-related processes, including softening and development of superficial scald during storage of apples and pears ( Watkins, 2006a , 2006b ). 1-MCP is thought to act by binding irreversibly to ethylene receptors ( Blankenship and Dole, 2003 ). The commercial

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Nazir Mir, Michael Wendorf, Rufino Perez, and Randolph M. Beaudry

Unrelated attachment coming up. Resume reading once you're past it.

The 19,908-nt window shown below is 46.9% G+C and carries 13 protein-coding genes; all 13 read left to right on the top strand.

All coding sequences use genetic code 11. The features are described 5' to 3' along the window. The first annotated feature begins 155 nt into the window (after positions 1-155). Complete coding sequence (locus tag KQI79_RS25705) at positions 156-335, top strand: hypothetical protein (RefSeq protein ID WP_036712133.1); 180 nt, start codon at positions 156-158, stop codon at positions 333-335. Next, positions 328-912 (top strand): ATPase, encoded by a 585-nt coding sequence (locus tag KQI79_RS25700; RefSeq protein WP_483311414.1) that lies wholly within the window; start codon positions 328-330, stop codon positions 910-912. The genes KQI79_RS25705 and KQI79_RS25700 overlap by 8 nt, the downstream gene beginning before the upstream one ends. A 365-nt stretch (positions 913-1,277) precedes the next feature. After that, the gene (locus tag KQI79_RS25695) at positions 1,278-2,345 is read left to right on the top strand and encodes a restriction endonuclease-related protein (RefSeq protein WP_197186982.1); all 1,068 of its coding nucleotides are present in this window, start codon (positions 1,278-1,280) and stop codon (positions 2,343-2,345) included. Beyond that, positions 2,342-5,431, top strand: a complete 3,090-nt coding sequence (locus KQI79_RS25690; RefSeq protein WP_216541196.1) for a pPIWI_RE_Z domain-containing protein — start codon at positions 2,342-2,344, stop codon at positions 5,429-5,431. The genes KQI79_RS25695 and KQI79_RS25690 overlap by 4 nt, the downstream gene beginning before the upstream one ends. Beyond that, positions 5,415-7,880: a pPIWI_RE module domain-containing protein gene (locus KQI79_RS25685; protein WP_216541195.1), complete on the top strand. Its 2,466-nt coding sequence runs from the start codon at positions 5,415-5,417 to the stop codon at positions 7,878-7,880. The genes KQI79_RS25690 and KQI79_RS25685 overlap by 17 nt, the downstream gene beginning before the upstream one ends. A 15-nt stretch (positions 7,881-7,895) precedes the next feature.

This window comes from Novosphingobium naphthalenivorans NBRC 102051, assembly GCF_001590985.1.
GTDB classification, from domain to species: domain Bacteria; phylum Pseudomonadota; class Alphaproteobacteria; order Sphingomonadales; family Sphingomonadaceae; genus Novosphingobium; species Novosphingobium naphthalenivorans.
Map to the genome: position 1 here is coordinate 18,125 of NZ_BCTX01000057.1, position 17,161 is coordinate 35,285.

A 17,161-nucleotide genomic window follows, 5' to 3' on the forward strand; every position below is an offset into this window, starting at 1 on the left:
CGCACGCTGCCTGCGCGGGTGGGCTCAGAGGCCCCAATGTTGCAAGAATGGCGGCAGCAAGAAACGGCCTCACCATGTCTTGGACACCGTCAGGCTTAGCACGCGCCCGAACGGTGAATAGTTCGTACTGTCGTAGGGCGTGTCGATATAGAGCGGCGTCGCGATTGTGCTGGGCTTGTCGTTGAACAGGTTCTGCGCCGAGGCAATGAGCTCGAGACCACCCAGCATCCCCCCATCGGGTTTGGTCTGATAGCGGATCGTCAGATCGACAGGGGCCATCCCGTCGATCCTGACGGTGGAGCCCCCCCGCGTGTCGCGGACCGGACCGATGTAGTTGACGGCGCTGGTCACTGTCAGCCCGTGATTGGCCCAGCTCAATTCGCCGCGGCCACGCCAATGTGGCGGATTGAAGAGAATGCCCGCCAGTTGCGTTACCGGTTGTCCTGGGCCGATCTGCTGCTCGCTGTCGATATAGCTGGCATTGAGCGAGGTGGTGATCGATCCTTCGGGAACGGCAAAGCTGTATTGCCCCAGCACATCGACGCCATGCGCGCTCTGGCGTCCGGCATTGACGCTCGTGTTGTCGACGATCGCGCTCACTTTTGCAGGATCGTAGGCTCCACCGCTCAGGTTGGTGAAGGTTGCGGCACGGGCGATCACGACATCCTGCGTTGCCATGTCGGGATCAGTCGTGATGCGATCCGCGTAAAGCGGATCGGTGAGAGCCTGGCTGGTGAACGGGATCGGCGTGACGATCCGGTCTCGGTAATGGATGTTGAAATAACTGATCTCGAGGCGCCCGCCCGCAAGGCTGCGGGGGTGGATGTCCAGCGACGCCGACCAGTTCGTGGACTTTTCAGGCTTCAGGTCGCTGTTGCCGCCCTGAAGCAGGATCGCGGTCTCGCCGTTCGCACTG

The relationship between chlorophyll fluorescence of `Cortland', `Redchief Delicious', and `Empire' apple (Malus ×domestica Borkh.) fruit and the development of superficial scald was studied during 120 days of refrigerated air (RA) storage at 0 °C and during 7 days of poststorage holding at 22 °C. Minimal fluorescence (Fo), maximal fluorescence (Fm), photochemical efficiency (Fv/Fm, where Fv=Fm=Fo) and coefficient of photochemical fluorescence quenching (qp) were measured. During storage, while Fv/Fm and Fm declined in `Cortland' and `Redchief Delicious' fruit over time, these two measures of chlorophyll fluorescence remained stable in `Empire' fruit. Of the three cultivars, only `Empire' is resistant to and did not develop superficial scald. A decline in Fv/Fm preceded scald development in `Cortland' and `Redchief Delicious' fruit. After 30 days of storage, qp began to decrease in fruit from all three cultivars. Prestorage diphenylamine (DPA) application had no effect on Fv/Fm, Fo, and Fm and only marginally improved maintenance of qp, but completely prevented the development of superficial scald. Poststorage holding at 22 °C accelerated the rate of change in most fluorescence measurements. The decline in the Fv/Fm ratio and/or qp with storage time may be in response to senescence-related factors that also enhance scald susceptibility, however, Fv/Fm does not appear to be directly related to superficial scald susceptibility per se.